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Jeff Saut: Painful Ups and Downs

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In all likelihood, this isn't the start of a secular bull market.

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Editor's Note: The following article was written by Raymond James Chief Investment Strategist Jeff Saut. It has been reproduced with permission for the benefit of the Minyanville community.

Painful ups and downs have become a way of life to investors and traders recently, for as repeatedly stated in these missives we are experiencing the longest skein in the Dancing Dow of "up one day and down the next" since the 1940s! Still, my thesis remains intact in that the "selling stampede" ended on July 15, 39 trading sessions from the mid-May highs. From those lows, I've suggested the equity markets were likely involved in a "buying stampede" that would eventually carry the S&P 500 (SPX) into the envisioned target zone of 1320–1330.

Recall that "buying stampedes," like "selling stampedes," typically last 17–25 sessions, with only one- to three-day counter-trend attempts, before exhausting themselves. It just seems to be the rhythm of the "thing" in that it takes that long to get everyone bullish enough, as well as "long" enough, in time for the ensuing downside correction. While it is true that some stampedes have lasted 25–30 sessions, it is rare to have one go more than 30 days like the recent "selling stampede" we experienced into those July 15th lows. Interestingly, when I stand back and look at a chart of the SPX since those mid-July lows, what I see is a slow-motion "buying stampede," even though it certainly doesn't feel like one!

Nevertheless, since July 15th the SPX has moved irregularly higher without so much as anything more than a one- to three-session pause/pullback with Friday's 300+point "Dow Wow" coming on day 18. If the pattern continues to play, our day-count sequence would have the equity markets topping sometime this week as the "short sellers" run for cover into Friday's option expiration expiation. The quid pro quo could be that the 25-session "selling stampede" in indexes like the ProShares Ultra Oil & Gas (DIG) could be nearing an end, at least on a trading basis.

As for the building sense that the "worm has turned" and things will get economically better from here, while I do believe the housing news will not get a whole lot worse, I also think it will not get materially better.

I do, however, believe the news regarding mortgage delinquencies, defaults, and foreclosures will indeed get worse. And consider this; the banks still have a nearly $5 trillion dollar exposure to real estate. That exposure represents more than 50% of their total assets! By my pencil, even if housing prices stop going down, which is doubtful in the near-term, the banking complex will continue to reduce exposure to real estate as it attempts to shore-up its balance sheets.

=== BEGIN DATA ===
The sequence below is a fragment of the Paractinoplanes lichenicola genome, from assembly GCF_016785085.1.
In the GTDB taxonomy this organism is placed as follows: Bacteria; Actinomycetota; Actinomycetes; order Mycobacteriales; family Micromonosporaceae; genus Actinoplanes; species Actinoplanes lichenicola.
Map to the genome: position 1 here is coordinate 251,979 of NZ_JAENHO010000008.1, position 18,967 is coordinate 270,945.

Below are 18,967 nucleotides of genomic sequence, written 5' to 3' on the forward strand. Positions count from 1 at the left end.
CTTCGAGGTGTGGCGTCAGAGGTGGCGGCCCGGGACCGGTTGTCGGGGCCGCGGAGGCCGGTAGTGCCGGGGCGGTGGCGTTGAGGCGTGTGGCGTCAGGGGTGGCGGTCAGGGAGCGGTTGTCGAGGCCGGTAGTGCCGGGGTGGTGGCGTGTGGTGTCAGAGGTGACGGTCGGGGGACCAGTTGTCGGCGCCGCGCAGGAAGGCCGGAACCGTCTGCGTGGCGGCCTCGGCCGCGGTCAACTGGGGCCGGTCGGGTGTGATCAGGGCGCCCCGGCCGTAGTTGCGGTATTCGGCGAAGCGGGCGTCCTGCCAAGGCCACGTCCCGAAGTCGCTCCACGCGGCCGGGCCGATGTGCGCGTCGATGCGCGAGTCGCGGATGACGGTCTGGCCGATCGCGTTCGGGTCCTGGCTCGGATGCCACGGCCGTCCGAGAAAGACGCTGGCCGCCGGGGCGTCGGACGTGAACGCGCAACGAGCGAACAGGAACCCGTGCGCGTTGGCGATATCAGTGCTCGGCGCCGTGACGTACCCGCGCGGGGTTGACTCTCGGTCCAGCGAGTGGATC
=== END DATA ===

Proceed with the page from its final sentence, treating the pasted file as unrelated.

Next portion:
Unfortunately, as long as this sequence continues to play, credit for the economy will remain lacking and/or extremely tight, as is being telegraphed in the chart below. For a finance-based economy like ours, this is troubling since it now takes $5.57 in new debt to fuel $1 worth of GDP growth. And that, my friends, is why I remain more concerned about the economy in 2009 than I have been during 2008.

As for the investment account, our fundamental energy analyst had this to say about one of our favored positions, namely Outperform-rated Linn Energy (LINE):

"There was a lot to like in this quarter, with adjusted EBITDA increasing to $162.1 million, providing a stellar distribution coverage ratio of 1.57x, above our estimate of 1.52x. Moreover, after interest expense, distributions, and maintenance capital, the company generated $41 million in excess cash flow, or $0.36/unit. Strong distribution coverage is set to continue, providing ample excess cash flow and the potential for a near-term distribution increase. Another positive development was an improved hedging outlook. Linn took advantage of the recent run up in commodity prices, restructuring a portion of its oil hedges, canceling some collars and raising swap prices in 2009 through 2012. After layering in the new hedges, we are raising our estimates.

Linn is attractively priced on a forward yield basis, with one of the highest yields in the E&P MLP universe (12.7%). Due to this yield, the rising distribution coverage ratio, and our confidence in the sustainability of the distribution growth curve, we believe Linn provides a highly attractive risk/reward profile. We reiterate our Outperform rating and $26.00 target price, based on a 6x multiple to our 2009 EBITDA estimate, the high end of the traditional E&P range of 4x to 6x."


The call for this week: Friday's date read "8-8-8," which is considered by many to be a pretty lucky sign.

Consequently, there were a plethora of Asian weddings, the likely reason why the Olympics began on Friday, and the stock market reacted accordingly with its own celebration of +302 points (DJIA). I think the "crazy 8s" will continue to party this week into my envisioned 1320 – 1330 target zone for the SPX, which is where I recommend selling your remaining trading positions and/or raising your stop-loss points.

Is this the start of a new secular bull market? I doubt it because by our notes there have been 24 daily Dow Wows of 300+ points and none of them have been within the confines of a secular bull market. I continue to invest and trade accordingly.


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No positions in stocks mentioned.
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